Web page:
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Voice of the Naturalist

Reports, comments, questions

October 13, 2015
MD/DC/VA central and southern DE/WV panhandle

Joe Coleman
Audubon Naturalist Society of the
   Central Atlantic states (independent of NAS!)
Steve Cordle

Reporting Guidelines  |  Archives 

Please consider joining ANS, especially if you are a regular user of the Voice (Individual $50; Family $65; Nature Steward $100; Audubon Advocate $200). The membership number is 301-652-9188, option 35; the address is 8940 Jones Mill Road, Chevy Chase, MD 20815; and the web site is http://www.anshome.org.

This is the Voice of the Naturalist, a service of the Audubon Naturalist Society. This report covers the week starting Tuesday, October 6 and was completed on Tuesday, October 13 at 11:00 a.m.

The top birds this week are REDDISH EGRET* in MD and BELL’S VIREO* in DC.



The REDDISH EGRET* on Skimmer Island in Ocean City, Worcester Co, MD was seen again on Oct 6 but hasn’t been seen since then.

A BELL’S VIREO* was found and photographed Oct 12 at the National Arboretum in NE DC. To find this bird, park in the parking lot immediately on the right after entering the arboretum from New York Ave and search in the scrub along both sides of the chain-link fence at the real of the parking lot.


A ROSS'S GOOSE at Riverbend Park, Frederick Co, MD, was seen through Oct 9. The long-present tagged TRUMPETER SWAN* continues at Lake Churchill, Montgomery Co, MD, with a sighting on Oct 10. More and more waterfowl migrated into the area this past week including a BRANT on Oct 9 at Chincoteague NWR, Accomack Co, VA, 12 on a boat trip in Northampton, and CACKLING GEESE at a few widely-scattered locations.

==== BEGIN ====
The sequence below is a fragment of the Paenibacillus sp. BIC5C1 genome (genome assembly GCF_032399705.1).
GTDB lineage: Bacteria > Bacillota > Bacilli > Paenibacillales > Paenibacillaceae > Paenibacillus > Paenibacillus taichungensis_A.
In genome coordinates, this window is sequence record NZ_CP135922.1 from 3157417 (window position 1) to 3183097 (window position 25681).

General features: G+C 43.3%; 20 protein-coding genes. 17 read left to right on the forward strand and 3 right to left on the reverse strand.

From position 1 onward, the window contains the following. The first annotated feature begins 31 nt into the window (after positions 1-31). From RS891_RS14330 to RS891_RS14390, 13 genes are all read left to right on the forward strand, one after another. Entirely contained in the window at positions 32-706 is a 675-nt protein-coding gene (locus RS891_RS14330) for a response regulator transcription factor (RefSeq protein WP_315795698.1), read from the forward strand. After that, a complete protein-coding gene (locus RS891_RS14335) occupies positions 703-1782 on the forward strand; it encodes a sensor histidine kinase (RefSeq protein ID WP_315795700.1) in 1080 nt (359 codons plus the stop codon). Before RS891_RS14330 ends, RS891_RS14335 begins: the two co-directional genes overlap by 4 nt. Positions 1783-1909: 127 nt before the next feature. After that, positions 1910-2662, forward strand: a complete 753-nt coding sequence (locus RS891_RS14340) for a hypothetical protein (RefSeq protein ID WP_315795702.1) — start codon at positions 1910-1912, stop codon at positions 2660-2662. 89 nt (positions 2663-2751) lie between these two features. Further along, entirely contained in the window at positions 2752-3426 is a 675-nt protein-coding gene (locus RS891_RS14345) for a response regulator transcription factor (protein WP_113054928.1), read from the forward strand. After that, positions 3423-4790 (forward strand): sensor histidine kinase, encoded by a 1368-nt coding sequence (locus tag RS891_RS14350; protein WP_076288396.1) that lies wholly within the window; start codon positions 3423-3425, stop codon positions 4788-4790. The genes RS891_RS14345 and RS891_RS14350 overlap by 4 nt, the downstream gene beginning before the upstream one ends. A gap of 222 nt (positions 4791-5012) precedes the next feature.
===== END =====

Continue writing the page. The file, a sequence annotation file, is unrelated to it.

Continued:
A GREAT CORMORANT was seen Oct 8 from the Cape Henlopen Hawkwatch, Sussex Co, DE.

A WHITE IBIS was seen Oct 11 at Bayside Point, Assateague Island NS, Worcester Co, MD; another was seen the day during the Big Sit at Kiptopeke SP Northampton Co, VA.

The Rockfish Gap Hawk Watch in Augusta Co, VA reported its first NORTHERN GOSHAWK of the season on Oct 6. A NORTHERN GOSHAWK was seen Oct 11 at the Mount Pleasant Farm, Howard Co (MD) Conservancy. GOLDEN EAGLES were reported from a few of the hawk watches during the week, including one at Cape Henlopen SP, Sussex Co, DE and 3 at the Rockfish Gap Hawkwatch, Afton//Waynesboro, Augusta Co, VA. Another, an adult, flew over a house north of Frederick, MD on Oct 12.

Two COMMON GALLINULES were seen Oct 8 and 10at Greenfield Lake, Botetourt Co, VA. A COMMON GALLINULE was seen Oct 12 at Hart-Miller Island, Baltimore Co, MD.

Ten AMERICAN AVOCETS were seen Oct 8 at the Craney Island Disposal Area, Portsmouth, VA and 29 were at Poplar Island, Talbot Co, MD on Oct 9 while hundreds continued at Bombay Hook NWR, Kent Co, DE last week.

Among the many birds found during a survey at Hart-Miller Island, Baltimore Co, MD on Oct 7 were 2 AMERICAN GOLDEN-PLOVERS, 4 HUDSONIAN GODWITS, and 3 WHITE-RUMPED SANDPIPERS. Three AMERICAN GOLDEN-PLOVERS and a BUFF-BREASTED SANDPIPER were among the birds seen at Hart-Miller on October 12. Both HUDSONIAN and MARBLED GODWITS were seen on and off throughout the week on Skimmer Island, Ocean City, MD, with the latest report of the former on Oct 7 and the latter on October 11. MARBLED GODWITS continue at Shearness Pool, Bombay Hook NWR, Kent Co, DE, with 7 there on Oct 12 along with one HUDSONIAN GODWIT. STILT SANDPIPERS and single WHITE-RUMPED SANDPIPERS were seen at several locations this past week. A BAIRD’S SANDPIPER was seen Oct 11 on the C&O Canal, North Branch, North Branch, Allegany Co, MD.